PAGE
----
Rules and surprises, wars and trade
15 Feb 2016|

You can see the many currents in the Australia–US relationship by using different lenses: war fighting and alliance, strategy, economics and trade.

Add filters for surprises and rule writing and ambition and history and the nature of the two nations.

Lots of important stuff is flowing through the relationship. Already in 2016, note the Turnbull government’s polite refusal of the US’s form letter asking for extra effort in Iraq and Syria (lenses: surprise, alliance, war fighting.) And the less than all-out-gush in the Prime Minister’s January visit to Washington (every lens, especially history).

Next up, a multi-lens effort when the Defence White Paper is delivered. ASPI’s conference on the meaning of the White Paper starts April 6—microscope metaphors, please.

Later this year, the submarine choice. If Japan loses the race to build the next Oz sub, Washington will be as disappointed as Tokyo.

The submarine is a huge decision—and that’s before you get to the cash. View the submarine choice through lots of lenses: domestic Oz politics, alliance management and strategy (and history and ambition). Not surprising, as Andrew Davies notes, so much attention is on the politics of the build rather than the design.

The just-signed Trans-Pacific Partnership treaty is about plenty more than economics and trade. The benefits of the deal are deeply contested, depending on modelling assumptions. The sceptical argument is that the ‘gain is very small’ and the TPP is no ‘slam dunk’ that should be approved automatically.

The economic arguments over ratification will be intense—nearly as powerful as the politics. This US election year means the American polity wants to defer the ratification wrangle in Congress to next year.

If economics and politics are murky lenses, the clearest arguments for the TPP can be made when viewing it as strategy and rule writing. The TPP is the trade arm of the pivot, an economic hard power weapon. The TPP is about who rules and who writes the rules. This is the Barack Obama proposition: ‘If we don’t write the rules, China will write the rules.’

The surprises in the Oz–US relationship—the unexpected bits—are always revealing. Two recent examples:

  1. The decision to lease the Port of Darwin to a Chinese company. Obama expressed Washington’s displeasure at being blindsided in his first meeting with Turnbull: ‘Let us know next time.’ That was about the alliance and the US marines in Darwin and it was about China, China, China.
  2. The US form letter to 40 partners, including Australia, asking for extra effort in Iraq and Syria. Australia was gobsmacked when the letter from the US Defense Secretary lobbed without prior consultation. For an excellent account of the letter that made Canberra go ‘Whoa!’ see Karen Middleton:

‘When it comes to seeking support in military operations, there is an understanding between Australia and the US: Australia won’t be asked for a contribution unless and until it is in a position to say yes. If the US wants to ask, the issue will be discussed in a conversation between officials. If the Australians indicate the response will be positive, then a written request will be made—sometimes along with a leader-to-leader phone call—in very specific terms. But if the answer is not going to be yes, then the request is never officially lodged.’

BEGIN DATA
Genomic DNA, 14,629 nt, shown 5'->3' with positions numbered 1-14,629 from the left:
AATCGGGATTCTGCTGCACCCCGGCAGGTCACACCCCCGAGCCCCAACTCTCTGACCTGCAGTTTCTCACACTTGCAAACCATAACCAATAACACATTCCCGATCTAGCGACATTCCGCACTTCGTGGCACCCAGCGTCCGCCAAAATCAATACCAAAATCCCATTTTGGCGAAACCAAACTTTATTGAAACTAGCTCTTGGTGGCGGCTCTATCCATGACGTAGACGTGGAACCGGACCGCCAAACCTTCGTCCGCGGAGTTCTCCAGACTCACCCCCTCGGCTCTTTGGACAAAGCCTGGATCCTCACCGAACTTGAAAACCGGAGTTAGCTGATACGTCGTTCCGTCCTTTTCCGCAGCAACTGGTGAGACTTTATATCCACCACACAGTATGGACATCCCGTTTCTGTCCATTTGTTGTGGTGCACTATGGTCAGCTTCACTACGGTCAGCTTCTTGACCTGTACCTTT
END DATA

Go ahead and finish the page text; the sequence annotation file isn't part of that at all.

Here was Washington making a formal alliance request in a way that produced a rare formal response from Australia: No.

The surprise lens offers the view that Canberra’s response was about more than war fighting—it was about how the great and powerful friend should treat a close ally.

Amid all the other currents, no great harm done from the two surprises. Do better next time.

The unusual sight of Australia saying ‘No’ provided one filter for Turnbull’s pilgrimage to the White House, with much textual analysis devoted to his Washington speech, ‘Australia and the United States: New responsibilities for an enduring partnership’.

The ‘enduring partnership’ title meant Turnbull stood in line with every Australian leader since Curtin and Menzies.

It’s hard to salute and embrace at the same time. Yet for Australian leaders in Washington, it’s the standard gesture.

Despite Turnbull’s enduring partnership usage, analysts detected change.

James Curran saw a shift beyond the ‘faint whiff of uncritical subservience’ of Julia Gillard and Tony Abbott that exemplified an ‘extraordinary bipartisan intensity’ in the alliance that had distorted how Australia presents itself to the region and the world:

‘Turnbull’s speech in Washington may very well have exhibited a difference in degree rather than kind in terms of alliance rhetoric, but that fits perfectly the current moment. It is a time for shades of grey, not thunderous absolutes.’

One of Canberra’s wise owls, Allan Gyngell, also noted the ‘absence of absolutes’ in the speech.

When using lenses, beware the distortions of magnification. Don’t read too much into one speech.

So the commentary that got it into one phrase, for me, was Bruce Grant’s judgement that Turnbull ‘showed flickers of independence.’

Flicker is about right. And in the White Paper next month the flicker will be invisible amongst the alliance love.

The Turnbull embrace of the alliance will be as fervent as all the official statements that went before—the White Papers of Fraser, Hawke, Keating, Howard, Rudd and Gillard.

Expect the classic Canberra signal to the US where history and politics meet the alliance—the simultaneous salute and embrace.